In contrast, prescription medications can sometimes take a more one-size-fits-all approach. Pills typically contain a set amount, and while there is some wiggle room, pharmaceuticals, on the whole, are less tailored to the individual.

5. It Provides Holistic Benefits

There are many motivations for people to use medical marijuana. Qualifying condition lists can be long, showing just how much MMJ could be capable of. As a result, those who use marijuana may feel that they are taking a more holistic approach to health rather than consuming a drug that does just one thing.

6. There Are Many Ways to Take Cannabis

As also stated above, cannabis can be taken in numerous ways. Individuals can opt for edibles, smokables and vapes, beverages, topicals, inhalers, and more. The range is only expanding, too, giving consumers more choice than ever.

With pharmaceuticals, patients are very limited in how they take drugs. Big Pharma creates and approves just one or two consumption methods, leaving customers stuck. The opposite is true of cannabis – it is a much more patient-focused experience in which the individual can choose what works best.

7. It’s a Personalized Experience Where You Have a Say

Summarizing the above, medical marijuana can feel a lot more personal. As a result of getting to choose how and when they consume cannabis, MMJ patients may feel that the treatment is more effective. This is why so many people are surrendering opioids for medical cannabis, finding that the latter is so versatile that they can take it in a way that doesn’t affect the rest of their lives.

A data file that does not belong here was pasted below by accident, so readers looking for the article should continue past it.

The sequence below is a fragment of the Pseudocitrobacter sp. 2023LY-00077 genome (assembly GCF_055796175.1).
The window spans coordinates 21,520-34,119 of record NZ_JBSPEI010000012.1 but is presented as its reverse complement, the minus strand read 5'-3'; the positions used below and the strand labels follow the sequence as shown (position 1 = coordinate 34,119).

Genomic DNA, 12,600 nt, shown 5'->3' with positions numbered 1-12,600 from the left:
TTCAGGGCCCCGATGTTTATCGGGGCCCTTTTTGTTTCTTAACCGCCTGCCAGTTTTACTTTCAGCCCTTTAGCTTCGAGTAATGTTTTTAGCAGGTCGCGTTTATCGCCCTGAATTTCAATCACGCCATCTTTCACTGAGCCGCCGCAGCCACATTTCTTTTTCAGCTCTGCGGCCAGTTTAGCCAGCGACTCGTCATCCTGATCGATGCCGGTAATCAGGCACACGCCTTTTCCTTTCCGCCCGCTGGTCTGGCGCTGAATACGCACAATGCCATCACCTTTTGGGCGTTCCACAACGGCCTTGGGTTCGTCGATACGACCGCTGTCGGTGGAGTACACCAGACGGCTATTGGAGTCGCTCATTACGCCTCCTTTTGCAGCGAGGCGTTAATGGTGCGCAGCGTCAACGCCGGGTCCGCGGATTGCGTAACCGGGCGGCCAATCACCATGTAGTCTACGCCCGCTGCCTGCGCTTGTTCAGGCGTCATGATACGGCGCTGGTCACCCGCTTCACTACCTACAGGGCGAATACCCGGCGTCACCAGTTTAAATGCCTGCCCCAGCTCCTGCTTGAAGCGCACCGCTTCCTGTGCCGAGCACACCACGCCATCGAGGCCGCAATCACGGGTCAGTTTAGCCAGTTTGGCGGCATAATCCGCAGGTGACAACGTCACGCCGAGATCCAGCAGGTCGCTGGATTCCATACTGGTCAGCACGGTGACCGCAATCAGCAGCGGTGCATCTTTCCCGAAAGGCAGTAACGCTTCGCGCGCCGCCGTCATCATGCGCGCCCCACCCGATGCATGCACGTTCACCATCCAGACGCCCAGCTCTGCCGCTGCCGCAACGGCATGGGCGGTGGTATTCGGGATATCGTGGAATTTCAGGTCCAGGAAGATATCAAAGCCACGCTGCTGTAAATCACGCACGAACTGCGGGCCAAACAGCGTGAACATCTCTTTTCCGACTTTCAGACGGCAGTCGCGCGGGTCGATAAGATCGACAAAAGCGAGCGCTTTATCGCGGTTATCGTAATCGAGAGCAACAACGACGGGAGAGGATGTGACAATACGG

As a result of getting to choose how and when they consume cannabis, MMJ patients may feel that the treatment is more effective.

Instead of being told what to take and when to take it, medical marijuana consumers get a say in their own treatment plan.

Five Medical Conditions You Could Potentially Treat with Cannabis

Pharmaceutical drug addiction is at an all-time high across America. According to the CDC, 70% of adults aged 40–79 used at least one prescription drug in the last 30 days. Incredibly, up to 20% of people in this demographic used five prescription drugs. It is no surprise to learn that the American pharmaceutical industry is the biggest in the world.

The prohibition of marijuana means it is difficult to find detailed research on using it to treat various conditions. However, the studies to date show promise. Perhaps in a few years, medical professionals could discover extensive evidence of weed’s efficacy for specific conditions. Below are five ailments where cannabis could help.